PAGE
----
Trying to get a mortgage modification
Some of the paperwork that the Andreens have to manage.
TEXT OF INTERVIEW
TESS VIGELAND: Loyal listeners will remember we recently traveled to San Diego to visit the home of Karin Andreen. She and her husband were struggling through a maze of mortgage modification red tape.
KARIN ANDREEN: Right. No documents were signed. All we have is a sheet of paper basically saying this is your trial payment. So every month we're paying $400 less and so every month then we're assessed late fees. And they've sent people to knock on our doors, so then we're assessed for the people knocking on our door. They claim that they're starting to foreclose on us, so we have a couple of thousand of dollars in late fees.
VIGELAND: And that's because you had a trial modification?
Well, we have some developments on that story. Karin, welcome back.
ANDREEN: Thank you.
VIGELAND: So it's been about a month since we visited you. What's happened since then?
ANDREEN: Well, since then, we received a call from a new negotiator, her name was Melissa. And when she had called us on February 4, she said she'd get back to us on Monday at the latest. And we didn't hear back from her until this past Friday on February 18.
VIGELAND: And I believe that's after our producer contacted Bank of America and said, "Hey, what's going on?"
ANDREEN: Right. He contacted them and I've been in contact with your producer. And you know, when we didn't hear back from her, we assumed that we weren't getting the loan modified and we started making foreclosure arrangements. And my husband has a couple of job opportunities elsewhere, and our condo was keeping us in San Diego.
VIGELAND: But eventually, the bank did give you an offer?
ANDREEN: Yes, they got back to us, the loan modification was for 40 years at 4.5 percent.
VIGELAND: Which sounds pretty good.
ANDREEN: But we unfortunately, we had to decline it. I mean, they waited so long to get back to us, we started making foreclosure arrangements.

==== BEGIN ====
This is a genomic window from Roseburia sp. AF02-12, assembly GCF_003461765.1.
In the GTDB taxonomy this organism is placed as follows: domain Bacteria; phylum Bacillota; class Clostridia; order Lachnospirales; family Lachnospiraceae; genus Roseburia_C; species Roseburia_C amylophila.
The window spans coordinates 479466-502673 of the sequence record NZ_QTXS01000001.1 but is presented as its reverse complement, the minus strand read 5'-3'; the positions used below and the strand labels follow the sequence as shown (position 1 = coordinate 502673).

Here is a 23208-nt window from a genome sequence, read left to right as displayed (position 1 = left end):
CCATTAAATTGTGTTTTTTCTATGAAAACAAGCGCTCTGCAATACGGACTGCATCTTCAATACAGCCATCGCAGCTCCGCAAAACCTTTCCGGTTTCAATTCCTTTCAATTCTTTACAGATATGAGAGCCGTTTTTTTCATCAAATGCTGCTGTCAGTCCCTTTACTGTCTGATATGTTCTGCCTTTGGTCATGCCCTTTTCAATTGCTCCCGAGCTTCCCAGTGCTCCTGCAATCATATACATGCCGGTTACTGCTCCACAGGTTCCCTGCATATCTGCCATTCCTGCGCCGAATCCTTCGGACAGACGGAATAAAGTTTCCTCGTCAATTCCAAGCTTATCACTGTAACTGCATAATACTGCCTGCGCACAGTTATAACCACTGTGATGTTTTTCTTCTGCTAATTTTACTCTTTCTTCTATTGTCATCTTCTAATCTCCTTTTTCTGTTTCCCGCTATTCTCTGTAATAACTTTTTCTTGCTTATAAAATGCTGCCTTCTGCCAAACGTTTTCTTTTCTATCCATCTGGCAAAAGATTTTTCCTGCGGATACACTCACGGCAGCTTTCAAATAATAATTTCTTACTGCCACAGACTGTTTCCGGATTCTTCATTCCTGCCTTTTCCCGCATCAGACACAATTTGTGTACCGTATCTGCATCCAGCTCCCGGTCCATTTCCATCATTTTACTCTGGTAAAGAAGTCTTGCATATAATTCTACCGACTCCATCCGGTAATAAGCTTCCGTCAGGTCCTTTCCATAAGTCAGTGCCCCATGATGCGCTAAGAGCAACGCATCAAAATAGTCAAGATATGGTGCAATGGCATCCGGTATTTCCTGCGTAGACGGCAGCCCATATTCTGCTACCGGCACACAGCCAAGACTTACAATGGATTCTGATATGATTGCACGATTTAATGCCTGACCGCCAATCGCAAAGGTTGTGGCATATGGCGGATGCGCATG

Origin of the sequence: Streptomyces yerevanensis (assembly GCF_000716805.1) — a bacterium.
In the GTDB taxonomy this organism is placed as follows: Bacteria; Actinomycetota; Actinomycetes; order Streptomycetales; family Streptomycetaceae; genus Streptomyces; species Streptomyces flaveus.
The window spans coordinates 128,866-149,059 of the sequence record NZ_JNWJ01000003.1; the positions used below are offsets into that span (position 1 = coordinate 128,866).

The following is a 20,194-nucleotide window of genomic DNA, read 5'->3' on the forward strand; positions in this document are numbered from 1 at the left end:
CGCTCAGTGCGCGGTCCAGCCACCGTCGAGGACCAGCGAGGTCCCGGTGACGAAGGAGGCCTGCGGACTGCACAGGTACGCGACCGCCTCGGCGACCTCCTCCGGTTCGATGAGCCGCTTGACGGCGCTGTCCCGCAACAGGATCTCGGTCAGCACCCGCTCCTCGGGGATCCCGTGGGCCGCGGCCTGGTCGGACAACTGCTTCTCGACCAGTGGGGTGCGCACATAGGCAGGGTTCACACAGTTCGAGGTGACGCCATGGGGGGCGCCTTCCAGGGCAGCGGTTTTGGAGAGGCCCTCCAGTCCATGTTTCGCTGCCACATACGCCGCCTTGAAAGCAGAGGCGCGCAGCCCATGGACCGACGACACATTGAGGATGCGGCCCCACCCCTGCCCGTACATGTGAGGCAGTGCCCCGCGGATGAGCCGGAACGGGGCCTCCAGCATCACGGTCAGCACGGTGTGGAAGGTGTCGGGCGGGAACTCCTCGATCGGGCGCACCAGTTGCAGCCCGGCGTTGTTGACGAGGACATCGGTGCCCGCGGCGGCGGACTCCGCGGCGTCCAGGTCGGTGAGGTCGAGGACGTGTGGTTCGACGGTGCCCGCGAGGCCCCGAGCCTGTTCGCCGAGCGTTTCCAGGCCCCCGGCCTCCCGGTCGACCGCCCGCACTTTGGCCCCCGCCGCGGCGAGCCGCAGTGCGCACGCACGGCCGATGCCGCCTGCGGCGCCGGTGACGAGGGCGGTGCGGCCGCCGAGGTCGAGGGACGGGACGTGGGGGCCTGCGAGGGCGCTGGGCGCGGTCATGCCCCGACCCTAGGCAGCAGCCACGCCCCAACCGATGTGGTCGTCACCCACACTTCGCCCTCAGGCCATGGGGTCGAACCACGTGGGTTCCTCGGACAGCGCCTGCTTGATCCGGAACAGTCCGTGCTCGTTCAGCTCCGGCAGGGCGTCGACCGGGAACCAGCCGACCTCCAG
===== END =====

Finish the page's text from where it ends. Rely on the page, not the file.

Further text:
VIGELAND: So you're talking about making foreclosure arrangements, are you actually doing that formally or are you walking away from the property?
ANDREEN: We have been in contact with an attorney, talking to him about, it's called "deed in lieu of foreclosure." I know very little about it, but we've started talking about that. We talked about a short sale, but where we live, that's just not feasible for us. You know, we looked at the terms of the 40-year loan, and unfortunately, we have a family of four and our condo is 850-square feet and it would take us 22 years to make back any type of equity in our place. You know, that's not something that's also feasible for us.
VIGELAND: Right. Do you think at this point you would ever venture back into the housing market?
ANDREEN: Not for a long time. We're not very impressed with how it went this time. So, we'll have to see in the future how it goes.
VIGELAND: Well Karin Andreen, thanks again for speaking us and best of luck to you and your family.
ANDREEN: Thank you.
VIGELAND: A spokeswoman for Bank of America, by the way, told us she was "totally embarrassed at the bank's lack of timely follow through."